Re: Aborted abortions


Nazis are in the previous thread.

Posted by: AcademicLurker | Link to this comment | 04- 7-15 12:02 PM
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Don't put Nazis in a box.

Posted by: heebie-geebie | Link to this comment | 04- 7-15 12:04 PM
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I'm finding the language about "being born unwanted" kind of weird. It seems to make a lot of assumptions about why a woman has an abortion. Sure, maybe the woman just didn't want a kid right then. But maybe it's a lot more about a lot more circumstances than "want."

I also wish the article would go the next step of saying, Hey, maybe those abortion-seeking women knew something about whether it was a good idea for them to have a kid right then! Maybe women are making considered decisions!

Posted by: Blume | Link to this comment | 04- 7-15 12:07 PM
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I'm going to be horribly rude and throw another link into the conversation early -- if we're going to talk about reproductive justice I feel obligated to mention the recent story about the Indiana woman sentenced to 41 years in prison for "feticide" (I almost sent this link to you earlier, and it was just too depressing, but this seems like the thread for it)

During the same week Vásquez was pardoned in El Salvador, Purvi Patel sat in a courtroom in South Bend, Indiana, and waited for a jury to decide her fate. In July 2013, Patel presented to the emergency room of St. Joseph's Hospital in nearby Mishawaka, bleeding after an apparent miscarriage. Almost immediately, her request for emergency health care triggered a criminal investigation against her. She told health-care workers that she had miscarried, but did not bring the fetal remains with her--she had disposed of them in a trash bin. Questioning whether Patel had really miscarried or delivered a full-term baby, hospital staff contacted law enforcement. One of the hospital physicians even rushed to participate in the search for the remains.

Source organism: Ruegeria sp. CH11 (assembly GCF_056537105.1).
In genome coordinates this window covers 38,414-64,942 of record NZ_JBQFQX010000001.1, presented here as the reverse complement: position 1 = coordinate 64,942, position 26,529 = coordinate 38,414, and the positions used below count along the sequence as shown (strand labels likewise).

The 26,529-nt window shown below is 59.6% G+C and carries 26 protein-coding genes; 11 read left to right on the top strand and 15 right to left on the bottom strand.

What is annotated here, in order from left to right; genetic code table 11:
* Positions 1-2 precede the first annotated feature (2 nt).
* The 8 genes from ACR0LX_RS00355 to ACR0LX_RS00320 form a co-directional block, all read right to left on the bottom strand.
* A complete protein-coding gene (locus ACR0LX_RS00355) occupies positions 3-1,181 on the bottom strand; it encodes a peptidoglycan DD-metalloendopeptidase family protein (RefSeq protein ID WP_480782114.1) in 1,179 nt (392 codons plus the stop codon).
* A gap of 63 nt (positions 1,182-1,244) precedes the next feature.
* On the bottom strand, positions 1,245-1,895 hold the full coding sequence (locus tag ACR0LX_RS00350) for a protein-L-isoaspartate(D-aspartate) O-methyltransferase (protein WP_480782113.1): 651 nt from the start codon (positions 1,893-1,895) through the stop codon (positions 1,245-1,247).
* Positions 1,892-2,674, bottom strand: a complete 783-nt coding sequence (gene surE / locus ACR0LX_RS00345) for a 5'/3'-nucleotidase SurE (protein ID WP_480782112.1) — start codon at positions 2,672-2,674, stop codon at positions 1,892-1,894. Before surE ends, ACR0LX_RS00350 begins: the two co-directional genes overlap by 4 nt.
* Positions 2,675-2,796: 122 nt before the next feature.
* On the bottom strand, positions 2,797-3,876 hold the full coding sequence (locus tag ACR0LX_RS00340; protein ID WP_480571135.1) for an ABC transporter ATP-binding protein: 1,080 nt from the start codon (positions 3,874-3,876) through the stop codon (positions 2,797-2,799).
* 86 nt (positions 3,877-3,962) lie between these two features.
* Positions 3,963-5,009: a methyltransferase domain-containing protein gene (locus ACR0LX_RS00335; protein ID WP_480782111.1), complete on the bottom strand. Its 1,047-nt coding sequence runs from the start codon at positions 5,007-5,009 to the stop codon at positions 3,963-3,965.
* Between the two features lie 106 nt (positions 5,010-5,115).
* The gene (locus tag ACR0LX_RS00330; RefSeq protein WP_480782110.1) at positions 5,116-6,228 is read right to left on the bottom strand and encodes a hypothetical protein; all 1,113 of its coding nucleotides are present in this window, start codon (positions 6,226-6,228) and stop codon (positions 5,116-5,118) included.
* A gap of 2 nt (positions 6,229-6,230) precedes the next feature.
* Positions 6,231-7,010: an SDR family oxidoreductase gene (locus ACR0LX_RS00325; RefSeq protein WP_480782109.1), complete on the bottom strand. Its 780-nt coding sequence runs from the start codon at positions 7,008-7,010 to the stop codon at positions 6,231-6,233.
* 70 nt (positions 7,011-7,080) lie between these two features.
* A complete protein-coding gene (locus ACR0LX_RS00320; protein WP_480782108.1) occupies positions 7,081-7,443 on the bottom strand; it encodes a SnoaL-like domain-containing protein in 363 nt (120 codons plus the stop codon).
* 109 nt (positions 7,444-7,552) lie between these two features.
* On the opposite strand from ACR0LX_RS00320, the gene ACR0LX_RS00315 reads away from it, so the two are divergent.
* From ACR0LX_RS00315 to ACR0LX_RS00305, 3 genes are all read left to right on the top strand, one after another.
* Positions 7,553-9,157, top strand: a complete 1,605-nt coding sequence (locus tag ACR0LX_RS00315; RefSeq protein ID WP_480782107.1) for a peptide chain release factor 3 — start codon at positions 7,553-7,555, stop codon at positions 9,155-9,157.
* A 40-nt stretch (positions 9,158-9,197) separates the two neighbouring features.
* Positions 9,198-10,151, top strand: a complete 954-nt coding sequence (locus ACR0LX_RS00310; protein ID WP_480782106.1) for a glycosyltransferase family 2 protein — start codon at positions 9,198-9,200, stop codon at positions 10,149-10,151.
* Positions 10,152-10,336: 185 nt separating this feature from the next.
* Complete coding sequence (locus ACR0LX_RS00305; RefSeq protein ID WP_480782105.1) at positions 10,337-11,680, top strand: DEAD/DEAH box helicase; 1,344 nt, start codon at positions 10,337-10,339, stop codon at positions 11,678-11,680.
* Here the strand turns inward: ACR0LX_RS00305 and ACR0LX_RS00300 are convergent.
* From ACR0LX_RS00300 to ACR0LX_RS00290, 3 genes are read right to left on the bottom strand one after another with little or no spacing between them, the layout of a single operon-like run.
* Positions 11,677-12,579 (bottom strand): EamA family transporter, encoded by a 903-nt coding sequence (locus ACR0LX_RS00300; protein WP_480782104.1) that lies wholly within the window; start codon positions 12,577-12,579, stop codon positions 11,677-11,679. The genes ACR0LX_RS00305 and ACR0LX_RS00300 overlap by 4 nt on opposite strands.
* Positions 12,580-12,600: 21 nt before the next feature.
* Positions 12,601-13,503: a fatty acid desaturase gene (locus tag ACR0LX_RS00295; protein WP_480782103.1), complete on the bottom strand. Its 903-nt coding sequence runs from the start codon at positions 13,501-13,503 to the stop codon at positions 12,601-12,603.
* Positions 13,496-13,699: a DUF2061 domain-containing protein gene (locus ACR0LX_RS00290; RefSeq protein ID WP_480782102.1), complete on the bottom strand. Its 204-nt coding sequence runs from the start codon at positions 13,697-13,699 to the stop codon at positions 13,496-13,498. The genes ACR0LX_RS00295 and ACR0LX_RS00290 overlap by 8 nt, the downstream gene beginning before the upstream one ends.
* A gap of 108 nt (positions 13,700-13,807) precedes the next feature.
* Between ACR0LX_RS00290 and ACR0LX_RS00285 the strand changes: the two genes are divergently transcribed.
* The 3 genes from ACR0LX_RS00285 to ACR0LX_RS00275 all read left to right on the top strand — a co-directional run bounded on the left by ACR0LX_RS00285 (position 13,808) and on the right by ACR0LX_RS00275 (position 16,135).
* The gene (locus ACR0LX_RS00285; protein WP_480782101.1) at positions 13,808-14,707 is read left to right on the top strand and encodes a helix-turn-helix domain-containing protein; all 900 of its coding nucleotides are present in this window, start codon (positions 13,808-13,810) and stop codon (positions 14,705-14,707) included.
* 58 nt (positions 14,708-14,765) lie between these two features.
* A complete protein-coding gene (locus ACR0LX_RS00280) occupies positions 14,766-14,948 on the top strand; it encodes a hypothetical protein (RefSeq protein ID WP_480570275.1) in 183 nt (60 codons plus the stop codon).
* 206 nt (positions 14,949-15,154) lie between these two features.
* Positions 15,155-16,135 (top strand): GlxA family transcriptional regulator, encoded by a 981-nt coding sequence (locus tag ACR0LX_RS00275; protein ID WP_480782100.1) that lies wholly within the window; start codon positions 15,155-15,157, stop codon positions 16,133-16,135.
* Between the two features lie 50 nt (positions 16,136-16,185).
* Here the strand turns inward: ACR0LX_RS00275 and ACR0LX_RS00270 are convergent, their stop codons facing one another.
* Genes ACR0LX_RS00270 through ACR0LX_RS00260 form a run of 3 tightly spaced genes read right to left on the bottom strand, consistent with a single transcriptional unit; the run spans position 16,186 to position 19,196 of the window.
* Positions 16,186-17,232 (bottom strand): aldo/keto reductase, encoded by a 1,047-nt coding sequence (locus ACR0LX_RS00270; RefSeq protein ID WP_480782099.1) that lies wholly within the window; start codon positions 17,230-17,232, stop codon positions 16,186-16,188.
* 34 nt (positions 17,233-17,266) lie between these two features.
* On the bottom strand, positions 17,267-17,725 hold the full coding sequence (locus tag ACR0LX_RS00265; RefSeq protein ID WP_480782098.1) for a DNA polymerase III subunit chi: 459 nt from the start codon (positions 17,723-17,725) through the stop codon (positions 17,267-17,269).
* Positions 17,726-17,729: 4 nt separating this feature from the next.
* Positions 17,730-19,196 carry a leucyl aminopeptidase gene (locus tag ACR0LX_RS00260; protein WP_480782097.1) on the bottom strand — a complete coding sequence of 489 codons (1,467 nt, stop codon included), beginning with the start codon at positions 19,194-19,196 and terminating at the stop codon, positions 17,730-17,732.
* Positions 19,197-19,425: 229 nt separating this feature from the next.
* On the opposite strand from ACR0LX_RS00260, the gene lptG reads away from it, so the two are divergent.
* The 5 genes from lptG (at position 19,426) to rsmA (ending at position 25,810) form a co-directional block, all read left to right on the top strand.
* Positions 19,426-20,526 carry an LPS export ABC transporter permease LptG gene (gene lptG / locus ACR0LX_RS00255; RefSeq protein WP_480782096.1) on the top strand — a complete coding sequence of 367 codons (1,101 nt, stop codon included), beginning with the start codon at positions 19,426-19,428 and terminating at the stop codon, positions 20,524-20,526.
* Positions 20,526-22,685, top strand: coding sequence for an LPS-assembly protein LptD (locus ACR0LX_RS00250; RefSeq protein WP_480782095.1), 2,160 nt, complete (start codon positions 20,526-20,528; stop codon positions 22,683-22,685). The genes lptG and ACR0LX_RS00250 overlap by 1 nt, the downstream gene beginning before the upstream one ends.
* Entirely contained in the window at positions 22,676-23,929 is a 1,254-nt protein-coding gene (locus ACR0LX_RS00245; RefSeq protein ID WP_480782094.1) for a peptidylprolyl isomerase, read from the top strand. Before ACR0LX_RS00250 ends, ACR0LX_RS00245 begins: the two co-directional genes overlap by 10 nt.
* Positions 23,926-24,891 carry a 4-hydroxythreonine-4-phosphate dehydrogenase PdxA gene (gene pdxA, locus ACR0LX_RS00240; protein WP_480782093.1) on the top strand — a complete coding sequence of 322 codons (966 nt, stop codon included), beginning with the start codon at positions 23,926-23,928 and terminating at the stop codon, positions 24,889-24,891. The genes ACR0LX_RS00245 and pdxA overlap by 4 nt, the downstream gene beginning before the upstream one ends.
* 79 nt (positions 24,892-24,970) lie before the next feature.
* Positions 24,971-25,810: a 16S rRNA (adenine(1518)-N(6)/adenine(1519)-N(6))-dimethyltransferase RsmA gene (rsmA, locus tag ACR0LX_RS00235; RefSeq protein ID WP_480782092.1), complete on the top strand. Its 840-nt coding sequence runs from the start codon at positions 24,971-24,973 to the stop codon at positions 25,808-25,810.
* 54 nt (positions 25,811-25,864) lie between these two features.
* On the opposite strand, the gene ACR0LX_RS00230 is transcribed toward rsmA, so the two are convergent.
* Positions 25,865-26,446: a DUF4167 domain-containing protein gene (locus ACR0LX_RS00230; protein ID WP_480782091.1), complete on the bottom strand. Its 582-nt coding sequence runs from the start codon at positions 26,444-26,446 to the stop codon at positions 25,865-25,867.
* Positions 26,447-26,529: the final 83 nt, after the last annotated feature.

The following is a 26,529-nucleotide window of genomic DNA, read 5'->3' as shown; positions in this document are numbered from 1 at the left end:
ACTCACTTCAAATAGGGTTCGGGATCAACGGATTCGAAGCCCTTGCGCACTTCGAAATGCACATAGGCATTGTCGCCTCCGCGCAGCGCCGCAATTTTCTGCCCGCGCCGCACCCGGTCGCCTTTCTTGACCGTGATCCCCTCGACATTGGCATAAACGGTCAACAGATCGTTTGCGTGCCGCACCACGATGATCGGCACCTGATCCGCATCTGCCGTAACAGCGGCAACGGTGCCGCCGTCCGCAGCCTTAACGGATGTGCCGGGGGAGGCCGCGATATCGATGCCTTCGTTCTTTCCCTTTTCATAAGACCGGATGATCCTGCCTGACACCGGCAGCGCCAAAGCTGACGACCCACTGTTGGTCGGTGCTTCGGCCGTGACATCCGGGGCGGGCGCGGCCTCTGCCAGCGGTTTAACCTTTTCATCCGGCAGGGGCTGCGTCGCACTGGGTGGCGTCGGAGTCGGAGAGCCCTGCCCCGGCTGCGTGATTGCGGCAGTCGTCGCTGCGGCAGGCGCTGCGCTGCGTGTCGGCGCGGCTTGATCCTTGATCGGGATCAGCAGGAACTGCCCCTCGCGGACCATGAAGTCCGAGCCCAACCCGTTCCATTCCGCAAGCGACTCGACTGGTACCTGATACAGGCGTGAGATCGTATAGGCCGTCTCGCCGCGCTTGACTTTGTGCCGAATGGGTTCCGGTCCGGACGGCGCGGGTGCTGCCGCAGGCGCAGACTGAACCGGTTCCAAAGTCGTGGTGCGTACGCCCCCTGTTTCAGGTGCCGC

But despite intensive investigation, many questions remained unanswered, including how far along Patel was in her pregnancy. Throughout, Patel has maintained that she experienced a stillbirth. What the investigation did reveal, however, was that Patel had texted with a friend about her ambivalence toward her pregnancy. With these texts as key "evidence," Indiana prosecutors charged Patel with two seemingly mutually exclusive crimes: neglect of a dependent for allegedly giving birth to and abandoning a live newborn, and feticide for allegedly "knowingly terminat[ing] ... her own pregnancy by ingesting medication." Each charge is punishable by decades behind bars.

Posted by: NickS | Link to this comment | 04- 7-15 12:11 PM
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The article in the OP makes slightly more sense to me seeing in the byline that the author is, "Chief of the Abortion Surveillance Branch at the Centers for Disease Control (CDC)"

It feels like it's trying very hard to avoid drawing political conclusions and just offer a summary of the available research, which makes sense for someone who works at the CDC.

Posted by: NickS | Link to this comment | 04- 7-15 12:16 PM
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I'm going to be rude by responding to the rudely inserted link.